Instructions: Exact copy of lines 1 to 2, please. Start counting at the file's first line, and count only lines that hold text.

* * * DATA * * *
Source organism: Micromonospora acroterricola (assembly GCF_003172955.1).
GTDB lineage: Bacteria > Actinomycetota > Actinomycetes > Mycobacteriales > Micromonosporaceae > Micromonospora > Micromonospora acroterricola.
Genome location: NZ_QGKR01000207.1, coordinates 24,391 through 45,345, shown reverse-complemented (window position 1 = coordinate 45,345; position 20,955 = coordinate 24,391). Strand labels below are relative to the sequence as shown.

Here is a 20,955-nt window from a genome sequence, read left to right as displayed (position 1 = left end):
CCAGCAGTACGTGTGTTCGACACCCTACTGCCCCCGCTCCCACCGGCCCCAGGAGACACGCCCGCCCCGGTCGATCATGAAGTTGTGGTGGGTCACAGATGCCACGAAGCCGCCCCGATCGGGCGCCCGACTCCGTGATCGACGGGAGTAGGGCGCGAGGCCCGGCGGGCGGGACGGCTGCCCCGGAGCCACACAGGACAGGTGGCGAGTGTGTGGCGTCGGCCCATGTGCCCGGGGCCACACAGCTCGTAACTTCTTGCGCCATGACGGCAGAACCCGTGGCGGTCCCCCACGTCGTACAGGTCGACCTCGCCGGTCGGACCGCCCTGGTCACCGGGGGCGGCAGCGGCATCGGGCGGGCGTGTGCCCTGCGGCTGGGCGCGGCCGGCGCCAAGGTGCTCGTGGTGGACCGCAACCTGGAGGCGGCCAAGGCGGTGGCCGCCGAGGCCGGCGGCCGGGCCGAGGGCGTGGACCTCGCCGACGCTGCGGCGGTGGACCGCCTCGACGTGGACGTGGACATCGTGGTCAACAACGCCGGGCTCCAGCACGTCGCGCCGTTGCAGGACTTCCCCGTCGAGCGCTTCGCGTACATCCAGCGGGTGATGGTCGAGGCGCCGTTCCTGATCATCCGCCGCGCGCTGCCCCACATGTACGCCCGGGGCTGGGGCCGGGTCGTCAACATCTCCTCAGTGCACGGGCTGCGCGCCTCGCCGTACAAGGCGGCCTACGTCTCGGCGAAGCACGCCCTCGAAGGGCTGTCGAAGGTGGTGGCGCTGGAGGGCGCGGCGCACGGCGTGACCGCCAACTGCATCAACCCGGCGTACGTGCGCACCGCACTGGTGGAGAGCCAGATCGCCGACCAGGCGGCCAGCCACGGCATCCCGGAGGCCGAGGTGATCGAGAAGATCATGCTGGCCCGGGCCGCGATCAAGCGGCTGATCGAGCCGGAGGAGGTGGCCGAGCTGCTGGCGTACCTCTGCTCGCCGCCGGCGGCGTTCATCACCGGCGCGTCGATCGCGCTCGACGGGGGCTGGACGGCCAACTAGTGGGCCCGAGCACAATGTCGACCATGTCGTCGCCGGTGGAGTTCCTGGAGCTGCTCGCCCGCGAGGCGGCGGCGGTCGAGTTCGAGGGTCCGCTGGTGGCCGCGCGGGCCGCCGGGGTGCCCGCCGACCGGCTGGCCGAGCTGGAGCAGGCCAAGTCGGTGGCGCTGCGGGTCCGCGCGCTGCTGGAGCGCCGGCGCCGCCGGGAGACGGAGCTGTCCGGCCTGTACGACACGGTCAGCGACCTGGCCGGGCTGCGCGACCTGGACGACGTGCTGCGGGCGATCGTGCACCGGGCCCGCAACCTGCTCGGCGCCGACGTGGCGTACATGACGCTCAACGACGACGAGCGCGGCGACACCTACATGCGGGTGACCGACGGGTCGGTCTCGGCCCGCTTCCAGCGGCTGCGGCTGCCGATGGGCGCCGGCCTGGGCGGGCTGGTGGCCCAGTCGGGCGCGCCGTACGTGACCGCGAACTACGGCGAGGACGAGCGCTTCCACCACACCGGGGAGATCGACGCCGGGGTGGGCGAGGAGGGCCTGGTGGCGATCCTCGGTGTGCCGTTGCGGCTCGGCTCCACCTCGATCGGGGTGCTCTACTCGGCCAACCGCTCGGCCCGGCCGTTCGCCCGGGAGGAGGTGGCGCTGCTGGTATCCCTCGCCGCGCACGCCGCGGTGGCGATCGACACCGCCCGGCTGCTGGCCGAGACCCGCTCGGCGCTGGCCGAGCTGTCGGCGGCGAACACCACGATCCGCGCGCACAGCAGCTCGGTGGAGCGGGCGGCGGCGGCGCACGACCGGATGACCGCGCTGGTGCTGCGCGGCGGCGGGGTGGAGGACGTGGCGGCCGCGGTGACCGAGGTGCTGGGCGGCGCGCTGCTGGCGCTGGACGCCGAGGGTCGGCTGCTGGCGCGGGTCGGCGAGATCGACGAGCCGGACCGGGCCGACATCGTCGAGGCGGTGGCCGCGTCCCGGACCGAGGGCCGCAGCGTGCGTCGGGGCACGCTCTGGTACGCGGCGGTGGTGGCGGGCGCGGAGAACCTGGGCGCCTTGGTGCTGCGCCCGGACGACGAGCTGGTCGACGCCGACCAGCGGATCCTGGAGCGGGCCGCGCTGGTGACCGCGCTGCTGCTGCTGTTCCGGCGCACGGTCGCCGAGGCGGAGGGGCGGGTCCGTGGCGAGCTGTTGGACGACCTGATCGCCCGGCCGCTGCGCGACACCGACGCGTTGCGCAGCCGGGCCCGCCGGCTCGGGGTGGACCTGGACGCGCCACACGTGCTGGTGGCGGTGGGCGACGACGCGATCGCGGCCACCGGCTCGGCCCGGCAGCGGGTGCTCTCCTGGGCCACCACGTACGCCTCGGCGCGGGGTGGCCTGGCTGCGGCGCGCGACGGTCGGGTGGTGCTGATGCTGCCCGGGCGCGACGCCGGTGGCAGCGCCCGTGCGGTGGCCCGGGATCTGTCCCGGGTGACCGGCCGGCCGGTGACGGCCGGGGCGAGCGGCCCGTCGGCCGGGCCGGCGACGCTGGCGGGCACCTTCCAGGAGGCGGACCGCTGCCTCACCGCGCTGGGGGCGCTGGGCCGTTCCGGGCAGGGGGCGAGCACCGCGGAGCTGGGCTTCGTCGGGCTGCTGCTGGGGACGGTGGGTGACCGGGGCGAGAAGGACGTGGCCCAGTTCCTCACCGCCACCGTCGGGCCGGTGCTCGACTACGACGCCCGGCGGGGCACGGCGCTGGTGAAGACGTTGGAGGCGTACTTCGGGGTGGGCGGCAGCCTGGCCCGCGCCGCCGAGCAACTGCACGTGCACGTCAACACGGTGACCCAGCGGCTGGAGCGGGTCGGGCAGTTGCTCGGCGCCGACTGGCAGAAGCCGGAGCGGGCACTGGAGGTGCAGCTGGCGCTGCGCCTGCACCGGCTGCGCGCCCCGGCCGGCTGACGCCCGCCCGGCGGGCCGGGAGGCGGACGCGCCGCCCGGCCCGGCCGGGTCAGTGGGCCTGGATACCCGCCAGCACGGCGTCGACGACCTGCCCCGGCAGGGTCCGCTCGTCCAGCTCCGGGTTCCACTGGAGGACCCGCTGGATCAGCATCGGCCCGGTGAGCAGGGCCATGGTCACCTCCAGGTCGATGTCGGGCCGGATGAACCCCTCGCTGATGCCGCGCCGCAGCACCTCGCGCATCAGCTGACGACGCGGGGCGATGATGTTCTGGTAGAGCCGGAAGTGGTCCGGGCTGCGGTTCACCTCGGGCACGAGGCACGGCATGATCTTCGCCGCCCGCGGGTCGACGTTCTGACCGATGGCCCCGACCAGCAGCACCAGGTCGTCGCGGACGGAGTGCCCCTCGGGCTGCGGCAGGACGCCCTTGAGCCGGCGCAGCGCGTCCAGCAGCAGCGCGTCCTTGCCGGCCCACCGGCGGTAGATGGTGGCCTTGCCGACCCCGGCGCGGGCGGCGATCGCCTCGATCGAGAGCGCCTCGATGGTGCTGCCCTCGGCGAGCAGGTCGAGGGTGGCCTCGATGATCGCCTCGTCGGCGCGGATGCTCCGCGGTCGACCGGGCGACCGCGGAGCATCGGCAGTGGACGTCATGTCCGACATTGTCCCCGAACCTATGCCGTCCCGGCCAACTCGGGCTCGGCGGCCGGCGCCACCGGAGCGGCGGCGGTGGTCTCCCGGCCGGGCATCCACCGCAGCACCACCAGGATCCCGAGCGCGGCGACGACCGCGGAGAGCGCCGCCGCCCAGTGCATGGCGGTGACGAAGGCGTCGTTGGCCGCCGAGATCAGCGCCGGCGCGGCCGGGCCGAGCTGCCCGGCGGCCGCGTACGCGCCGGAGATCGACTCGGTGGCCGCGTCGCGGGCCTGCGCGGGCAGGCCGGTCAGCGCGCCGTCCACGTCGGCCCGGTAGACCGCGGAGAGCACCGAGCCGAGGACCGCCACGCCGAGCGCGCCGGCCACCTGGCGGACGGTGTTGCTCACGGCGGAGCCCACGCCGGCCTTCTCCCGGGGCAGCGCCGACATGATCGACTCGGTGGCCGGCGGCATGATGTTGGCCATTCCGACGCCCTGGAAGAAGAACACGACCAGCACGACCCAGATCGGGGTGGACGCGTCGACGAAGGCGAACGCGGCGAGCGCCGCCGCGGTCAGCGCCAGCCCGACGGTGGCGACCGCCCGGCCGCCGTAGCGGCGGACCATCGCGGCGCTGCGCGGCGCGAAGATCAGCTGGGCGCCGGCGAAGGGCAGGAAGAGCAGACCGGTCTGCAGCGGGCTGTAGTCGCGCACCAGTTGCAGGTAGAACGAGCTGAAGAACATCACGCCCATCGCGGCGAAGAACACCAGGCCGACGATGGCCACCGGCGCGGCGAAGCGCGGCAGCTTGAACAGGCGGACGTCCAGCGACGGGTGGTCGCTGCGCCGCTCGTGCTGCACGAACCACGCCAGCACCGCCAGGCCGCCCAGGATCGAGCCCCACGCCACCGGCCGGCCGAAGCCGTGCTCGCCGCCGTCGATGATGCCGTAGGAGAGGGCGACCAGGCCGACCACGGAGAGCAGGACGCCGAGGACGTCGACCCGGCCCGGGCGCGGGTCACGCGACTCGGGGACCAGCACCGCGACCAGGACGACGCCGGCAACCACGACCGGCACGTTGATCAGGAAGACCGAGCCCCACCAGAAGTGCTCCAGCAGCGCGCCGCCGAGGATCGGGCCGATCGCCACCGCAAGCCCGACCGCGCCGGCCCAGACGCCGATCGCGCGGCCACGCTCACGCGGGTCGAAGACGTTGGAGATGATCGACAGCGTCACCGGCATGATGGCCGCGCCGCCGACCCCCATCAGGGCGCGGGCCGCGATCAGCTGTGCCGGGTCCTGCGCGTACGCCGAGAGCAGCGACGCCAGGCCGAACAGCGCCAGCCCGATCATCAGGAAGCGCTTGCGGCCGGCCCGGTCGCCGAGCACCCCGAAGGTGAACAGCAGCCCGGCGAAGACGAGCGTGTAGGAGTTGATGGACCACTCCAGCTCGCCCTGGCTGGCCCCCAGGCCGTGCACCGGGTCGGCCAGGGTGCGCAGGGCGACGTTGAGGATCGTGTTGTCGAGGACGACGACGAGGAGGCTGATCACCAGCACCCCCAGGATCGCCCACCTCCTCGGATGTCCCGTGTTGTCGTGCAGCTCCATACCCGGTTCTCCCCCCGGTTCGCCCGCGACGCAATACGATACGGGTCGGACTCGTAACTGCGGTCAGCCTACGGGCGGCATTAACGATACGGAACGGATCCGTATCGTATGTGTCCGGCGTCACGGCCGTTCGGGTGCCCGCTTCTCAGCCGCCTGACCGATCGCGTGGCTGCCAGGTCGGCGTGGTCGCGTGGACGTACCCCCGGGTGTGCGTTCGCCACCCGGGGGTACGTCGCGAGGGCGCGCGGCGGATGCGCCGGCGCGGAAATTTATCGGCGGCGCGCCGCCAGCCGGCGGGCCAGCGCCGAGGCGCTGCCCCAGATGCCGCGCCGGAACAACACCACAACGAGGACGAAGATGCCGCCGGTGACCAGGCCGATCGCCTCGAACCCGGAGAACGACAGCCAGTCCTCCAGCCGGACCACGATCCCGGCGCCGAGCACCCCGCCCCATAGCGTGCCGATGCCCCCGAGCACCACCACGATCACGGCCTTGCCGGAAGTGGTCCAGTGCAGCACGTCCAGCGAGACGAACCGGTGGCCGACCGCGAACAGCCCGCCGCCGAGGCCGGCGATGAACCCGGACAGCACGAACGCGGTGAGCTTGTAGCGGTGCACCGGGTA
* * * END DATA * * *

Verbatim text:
Source organism: Micromonospora acroterricola (assembly GCF_003172955.1).
GTDB lineage: Bacteria > Actinomycetota > Actinomycetes > Mycobacteriales > Micromonosporaceae > Micromonospora > Micromonospora acroterricola.